The most famous of these is clearly "The Wall" by Pink Floyd (who has made a career of concept albums) with The Who's "Tommy" being another strong favorite.
Some, incorrectly, call these magnus opi :) as rock operas. Sorry, this is not right. A rock opera would be more appropriately "Jesus Christ Superstar" or "The Rocky Horror Picture Show" (both of which is not great music nor compelling story lines). In other words, with a rock opera the performers actually take on the personas of the characters where in a concept album the performers tell the story without "being" the characters.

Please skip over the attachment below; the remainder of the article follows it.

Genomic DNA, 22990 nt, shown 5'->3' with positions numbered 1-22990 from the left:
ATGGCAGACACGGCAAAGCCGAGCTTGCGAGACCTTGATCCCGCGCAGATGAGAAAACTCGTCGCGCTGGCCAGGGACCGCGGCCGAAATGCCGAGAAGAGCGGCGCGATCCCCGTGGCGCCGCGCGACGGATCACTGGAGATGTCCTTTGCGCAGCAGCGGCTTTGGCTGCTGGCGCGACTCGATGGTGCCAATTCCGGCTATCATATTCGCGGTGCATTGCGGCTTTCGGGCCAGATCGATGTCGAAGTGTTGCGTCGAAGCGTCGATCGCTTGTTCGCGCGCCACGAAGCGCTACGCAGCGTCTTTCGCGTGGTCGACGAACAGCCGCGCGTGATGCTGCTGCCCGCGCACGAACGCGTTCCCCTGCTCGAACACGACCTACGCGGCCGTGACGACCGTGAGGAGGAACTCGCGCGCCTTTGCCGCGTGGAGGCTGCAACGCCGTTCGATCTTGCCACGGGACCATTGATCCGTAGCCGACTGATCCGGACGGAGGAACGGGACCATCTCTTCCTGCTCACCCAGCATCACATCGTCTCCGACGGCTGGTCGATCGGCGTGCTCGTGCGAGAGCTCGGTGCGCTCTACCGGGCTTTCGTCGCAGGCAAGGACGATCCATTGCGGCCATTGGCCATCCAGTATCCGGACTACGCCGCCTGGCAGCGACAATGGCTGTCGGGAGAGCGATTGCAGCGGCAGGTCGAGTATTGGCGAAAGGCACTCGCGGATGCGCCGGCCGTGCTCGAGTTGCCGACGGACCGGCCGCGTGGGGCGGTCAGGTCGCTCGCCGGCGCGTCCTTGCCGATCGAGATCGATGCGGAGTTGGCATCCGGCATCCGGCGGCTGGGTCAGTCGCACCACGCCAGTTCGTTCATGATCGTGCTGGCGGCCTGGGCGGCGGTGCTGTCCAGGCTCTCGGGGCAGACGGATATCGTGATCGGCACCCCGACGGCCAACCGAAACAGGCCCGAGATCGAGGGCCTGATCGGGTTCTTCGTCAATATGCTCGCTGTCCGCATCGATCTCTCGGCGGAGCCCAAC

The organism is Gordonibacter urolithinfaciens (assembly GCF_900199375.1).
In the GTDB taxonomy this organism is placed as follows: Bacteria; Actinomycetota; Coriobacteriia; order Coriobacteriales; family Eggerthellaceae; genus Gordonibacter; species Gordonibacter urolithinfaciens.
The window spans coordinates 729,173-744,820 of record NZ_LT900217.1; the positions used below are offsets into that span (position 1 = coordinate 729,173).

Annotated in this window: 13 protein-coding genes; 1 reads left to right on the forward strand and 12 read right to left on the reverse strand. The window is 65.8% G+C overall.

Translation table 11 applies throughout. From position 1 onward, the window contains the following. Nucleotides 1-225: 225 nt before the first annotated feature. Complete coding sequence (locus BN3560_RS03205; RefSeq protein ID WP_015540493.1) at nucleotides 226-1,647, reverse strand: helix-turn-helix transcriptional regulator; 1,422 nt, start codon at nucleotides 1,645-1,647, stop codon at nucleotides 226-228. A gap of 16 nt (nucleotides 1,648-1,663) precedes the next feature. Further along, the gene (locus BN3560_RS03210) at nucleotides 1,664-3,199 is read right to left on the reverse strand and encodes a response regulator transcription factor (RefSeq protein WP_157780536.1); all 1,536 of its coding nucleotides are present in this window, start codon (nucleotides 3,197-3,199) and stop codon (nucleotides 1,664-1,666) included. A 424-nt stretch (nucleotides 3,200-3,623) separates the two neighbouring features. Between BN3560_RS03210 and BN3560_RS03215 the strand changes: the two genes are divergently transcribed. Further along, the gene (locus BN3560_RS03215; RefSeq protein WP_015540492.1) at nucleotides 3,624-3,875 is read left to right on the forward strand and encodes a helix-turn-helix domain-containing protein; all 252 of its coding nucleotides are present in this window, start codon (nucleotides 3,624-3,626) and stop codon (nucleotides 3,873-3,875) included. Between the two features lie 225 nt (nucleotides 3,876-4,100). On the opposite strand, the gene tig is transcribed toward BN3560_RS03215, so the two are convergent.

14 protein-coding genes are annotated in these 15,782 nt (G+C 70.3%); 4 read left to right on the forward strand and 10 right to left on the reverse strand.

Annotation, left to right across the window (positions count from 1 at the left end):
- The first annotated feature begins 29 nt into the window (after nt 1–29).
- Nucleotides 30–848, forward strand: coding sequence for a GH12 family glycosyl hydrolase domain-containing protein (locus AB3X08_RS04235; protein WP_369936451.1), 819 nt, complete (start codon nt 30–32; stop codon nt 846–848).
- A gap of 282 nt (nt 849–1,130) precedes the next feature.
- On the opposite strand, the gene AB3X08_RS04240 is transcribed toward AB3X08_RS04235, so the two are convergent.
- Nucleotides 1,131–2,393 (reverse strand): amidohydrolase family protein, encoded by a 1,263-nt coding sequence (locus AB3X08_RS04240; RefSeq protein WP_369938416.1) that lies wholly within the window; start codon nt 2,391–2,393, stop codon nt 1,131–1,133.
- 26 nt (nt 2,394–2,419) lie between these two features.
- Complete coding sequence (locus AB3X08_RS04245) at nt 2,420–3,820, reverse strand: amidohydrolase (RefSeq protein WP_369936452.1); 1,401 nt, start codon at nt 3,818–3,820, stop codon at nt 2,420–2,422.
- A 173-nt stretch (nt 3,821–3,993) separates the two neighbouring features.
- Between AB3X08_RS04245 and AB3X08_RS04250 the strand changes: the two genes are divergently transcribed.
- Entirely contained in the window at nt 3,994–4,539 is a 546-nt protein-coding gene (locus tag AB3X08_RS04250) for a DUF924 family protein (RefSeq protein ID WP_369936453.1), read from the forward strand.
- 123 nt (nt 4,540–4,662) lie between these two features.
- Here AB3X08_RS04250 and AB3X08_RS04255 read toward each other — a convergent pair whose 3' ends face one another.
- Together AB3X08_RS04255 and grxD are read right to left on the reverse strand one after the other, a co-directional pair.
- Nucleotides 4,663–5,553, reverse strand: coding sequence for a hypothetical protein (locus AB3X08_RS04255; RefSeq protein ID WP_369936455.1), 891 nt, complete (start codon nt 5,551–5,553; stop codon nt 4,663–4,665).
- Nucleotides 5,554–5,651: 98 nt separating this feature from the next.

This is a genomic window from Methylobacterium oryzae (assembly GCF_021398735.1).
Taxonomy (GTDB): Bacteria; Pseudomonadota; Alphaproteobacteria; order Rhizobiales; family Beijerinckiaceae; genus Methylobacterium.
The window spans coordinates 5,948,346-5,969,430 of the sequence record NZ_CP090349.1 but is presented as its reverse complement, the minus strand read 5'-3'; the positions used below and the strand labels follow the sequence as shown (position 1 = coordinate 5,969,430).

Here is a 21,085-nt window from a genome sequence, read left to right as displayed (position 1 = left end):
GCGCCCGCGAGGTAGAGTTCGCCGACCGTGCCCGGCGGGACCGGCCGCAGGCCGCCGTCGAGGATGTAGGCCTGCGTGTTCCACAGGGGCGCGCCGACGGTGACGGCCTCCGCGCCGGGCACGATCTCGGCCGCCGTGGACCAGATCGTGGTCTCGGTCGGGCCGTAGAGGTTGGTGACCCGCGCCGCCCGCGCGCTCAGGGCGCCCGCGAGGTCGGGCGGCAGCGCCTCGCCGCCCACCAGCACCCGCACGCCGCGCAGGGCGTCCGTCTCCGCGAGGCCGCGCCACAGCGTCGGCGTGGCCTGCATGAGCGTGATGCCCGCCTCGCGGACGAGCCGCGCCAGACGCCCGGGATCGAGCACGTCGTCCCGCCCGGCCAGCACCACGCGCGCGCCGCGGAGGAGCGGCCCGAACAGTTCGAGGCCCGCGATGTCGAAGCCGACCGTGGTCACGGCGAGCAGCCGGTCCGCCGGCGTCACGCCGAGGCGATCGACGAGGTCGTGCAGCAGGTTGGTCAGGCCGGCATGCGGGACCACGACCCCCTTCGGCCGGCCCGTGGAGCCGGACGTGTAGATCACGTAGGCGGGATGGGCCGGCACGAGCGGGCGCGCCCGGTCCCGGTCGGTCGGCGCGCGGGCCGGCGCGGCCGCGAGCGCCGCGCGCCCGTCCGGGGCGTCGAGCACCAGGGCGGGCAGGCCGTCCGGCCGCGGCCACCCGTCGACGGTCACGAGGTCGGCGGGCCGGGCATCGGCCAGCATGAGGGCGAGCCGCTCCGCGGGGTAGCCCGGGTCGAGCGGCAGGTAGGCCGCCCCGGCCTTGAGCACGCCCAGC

The concept album takes many forms. Technically, the story or idea should be threaded throughout the entire album. So while Rush's "2112" or "Hemispheres" may not technically be concept albums but rather epic songs (aprox. 20 minutes each) but since they would take up the entire side of an LP, I would still call these concept albums.
While the concept album is rarely religious in nature, the idea of creating a long form musical program that tells a compelling story comes from this rich tradition.
For more examples of modern concept albums, check out the following:
Dream Theater's Metropolis Part 2 Scenes From a Memory
Dream Theater's Six Degrees of Inner Turbulance
Neal Morse's Sola Scriptura
The Mars Volta De-loused in a Crematorium
Porcupine Tree's The Incident